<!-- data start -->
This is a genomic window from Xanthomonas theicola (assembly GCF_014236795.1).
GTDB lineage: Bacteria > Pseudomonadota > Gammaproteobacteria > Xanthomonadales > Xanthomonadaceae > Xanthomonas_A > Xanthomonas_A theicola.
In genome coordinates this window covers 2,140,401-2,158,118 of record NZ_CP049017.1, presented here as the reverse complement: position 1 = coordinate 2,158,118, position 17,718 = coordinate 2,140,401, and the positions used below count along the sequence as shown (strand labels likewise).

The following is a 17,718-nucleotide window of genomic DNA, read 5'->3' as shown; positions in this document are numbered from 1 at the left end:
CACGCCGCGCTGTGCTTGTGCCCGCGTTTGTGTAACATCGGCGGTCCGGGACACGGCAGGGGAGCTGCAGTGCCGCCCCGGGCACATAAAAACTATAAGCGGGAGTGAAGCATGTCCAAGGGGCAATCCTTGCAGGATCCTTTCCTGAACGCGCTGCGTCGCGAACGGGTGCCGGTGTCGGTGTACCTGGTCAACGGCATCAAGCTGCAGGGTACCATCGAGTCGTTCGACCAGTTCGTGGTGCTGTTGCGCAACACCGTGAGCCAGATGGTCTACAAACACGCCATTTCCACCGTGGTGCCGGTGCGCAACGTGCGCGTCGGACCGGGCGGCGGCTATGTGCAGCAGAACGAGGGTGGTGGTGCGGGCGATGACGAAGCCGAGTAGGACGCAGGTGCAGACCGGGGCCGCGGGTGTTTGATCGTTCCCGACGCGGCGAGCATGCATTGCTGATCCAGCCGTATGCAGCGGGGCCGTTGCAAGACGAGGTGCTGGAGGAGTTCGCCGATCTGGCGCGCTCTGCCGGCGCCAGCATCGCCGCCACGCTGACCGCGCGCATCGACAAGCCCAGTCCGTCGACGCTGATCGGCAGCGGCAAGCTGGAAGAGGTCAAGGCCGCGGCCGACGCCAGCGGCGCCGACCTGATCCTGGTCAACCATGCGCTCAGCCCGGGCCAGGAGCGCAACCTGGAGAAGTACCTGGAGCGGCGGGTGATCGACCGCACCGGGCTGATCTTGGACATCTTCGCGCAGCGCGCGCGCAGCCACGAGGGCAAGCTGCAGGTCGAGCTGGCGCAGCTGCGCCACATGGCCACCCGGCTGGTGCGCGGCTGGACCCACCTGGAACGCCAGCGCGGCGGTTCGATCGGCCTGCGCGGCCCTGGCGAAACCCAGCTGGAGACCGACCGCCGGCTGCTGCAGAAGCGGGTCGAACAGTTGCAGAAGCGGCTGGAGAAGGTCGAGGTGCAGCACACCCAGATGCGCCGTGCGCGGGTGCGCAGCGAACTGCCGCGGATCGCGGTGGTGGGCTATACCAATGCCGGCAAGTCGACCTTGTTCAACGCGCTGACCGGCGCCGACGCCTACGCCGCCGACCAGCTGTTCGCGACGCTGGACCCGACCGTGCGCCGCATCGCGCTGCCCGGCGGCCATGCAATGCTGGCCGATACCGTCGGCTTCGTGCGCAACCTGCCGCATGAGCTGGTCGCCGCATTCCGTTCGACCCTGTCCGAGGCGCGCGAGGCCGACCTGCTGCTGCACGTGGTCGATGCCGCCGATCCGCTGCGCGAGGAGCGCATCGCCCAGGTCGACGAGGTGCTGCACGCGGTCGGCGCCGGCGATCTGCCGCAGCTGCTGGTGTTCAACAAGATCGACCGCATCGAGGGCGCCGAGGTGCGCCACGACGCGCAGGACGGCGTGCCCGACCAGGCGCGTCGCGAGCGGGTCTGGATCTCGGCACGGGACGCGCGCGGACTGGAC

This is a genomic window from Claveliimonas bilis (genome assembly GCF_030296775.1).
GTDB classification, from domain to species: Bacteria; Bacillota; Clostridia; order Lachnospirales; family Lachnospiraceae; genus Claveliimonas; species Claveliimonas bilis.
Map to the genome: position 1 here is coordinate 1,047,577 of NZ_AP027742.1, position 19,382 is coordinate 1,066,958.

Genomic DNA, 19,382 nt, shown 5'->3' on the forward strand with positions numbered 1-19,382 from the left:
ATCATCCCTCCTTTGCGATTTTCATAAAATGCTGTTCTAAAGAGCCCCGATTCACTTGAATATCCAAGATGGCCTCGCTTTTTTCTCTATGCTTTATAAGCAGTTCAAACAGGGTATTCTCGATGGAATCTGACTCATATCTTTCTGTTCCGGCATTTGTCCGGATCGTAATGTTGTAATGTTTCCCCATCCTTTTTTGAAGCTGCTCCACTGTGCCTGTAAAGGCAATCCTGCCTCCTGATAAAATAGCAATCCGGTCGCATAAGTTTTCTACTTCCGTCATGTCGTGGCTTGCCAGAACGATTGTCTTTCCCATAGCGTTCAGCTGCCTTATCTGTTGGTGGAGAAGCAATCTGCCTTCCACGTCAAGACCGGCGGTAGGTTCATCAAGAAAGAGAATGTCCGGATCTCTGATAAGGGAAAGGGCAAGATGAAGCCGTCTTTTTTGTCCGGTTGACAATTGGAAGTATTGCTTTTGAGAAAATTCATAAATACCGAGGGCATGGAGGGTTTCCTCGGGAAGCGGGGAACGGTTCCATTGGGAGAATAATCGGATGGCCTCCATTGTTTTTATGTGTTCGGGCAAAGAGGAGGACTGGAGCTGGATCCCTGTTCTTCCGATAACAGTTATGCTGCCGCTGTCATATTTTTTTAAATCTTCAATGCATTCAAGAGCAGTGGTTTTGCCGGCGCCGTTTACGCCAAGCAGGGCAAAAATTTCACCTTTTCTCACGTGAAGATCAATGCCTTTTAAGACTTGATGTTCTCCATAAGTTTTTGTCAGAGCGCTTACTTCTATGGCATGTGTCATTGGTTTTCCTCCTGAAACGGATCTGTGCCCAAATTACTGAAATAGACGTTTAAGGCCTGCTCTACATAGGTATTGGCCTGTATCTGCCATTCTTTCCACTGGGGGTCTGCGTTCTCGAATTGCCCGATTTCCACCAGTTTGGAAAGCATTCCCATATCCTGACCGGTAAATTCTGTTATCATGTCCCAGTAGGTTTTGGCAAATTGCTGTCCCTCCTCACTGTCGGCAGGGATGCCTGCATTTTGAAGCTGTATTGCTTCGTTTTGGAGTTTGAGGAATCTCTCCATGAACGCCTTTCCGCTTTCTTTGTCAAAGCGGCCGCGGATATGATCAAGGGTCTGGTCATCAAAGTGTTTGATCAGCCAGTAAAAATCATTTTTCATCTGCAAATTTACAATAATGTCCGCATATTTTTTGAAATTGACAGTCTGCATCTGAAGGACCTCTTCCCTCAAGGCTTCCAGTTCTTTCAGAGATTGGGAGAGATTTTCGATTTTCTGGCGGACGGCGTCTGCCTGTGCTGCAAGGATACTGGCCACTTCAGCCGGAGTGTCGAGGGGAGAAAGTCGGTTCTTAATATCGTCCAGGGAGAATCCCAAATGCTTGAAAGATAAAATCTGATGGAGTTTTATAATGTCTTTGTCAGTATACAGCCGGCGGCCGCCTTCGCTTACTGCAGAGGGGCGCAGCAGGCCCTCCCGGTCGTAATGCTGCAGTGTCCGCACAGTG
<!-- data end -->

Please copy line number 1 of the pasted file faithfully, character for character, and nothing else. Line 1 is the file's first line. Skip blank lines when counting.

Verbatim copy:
This is a genomic window from Xanthomonas theicola (assembly GCF_014236795.1).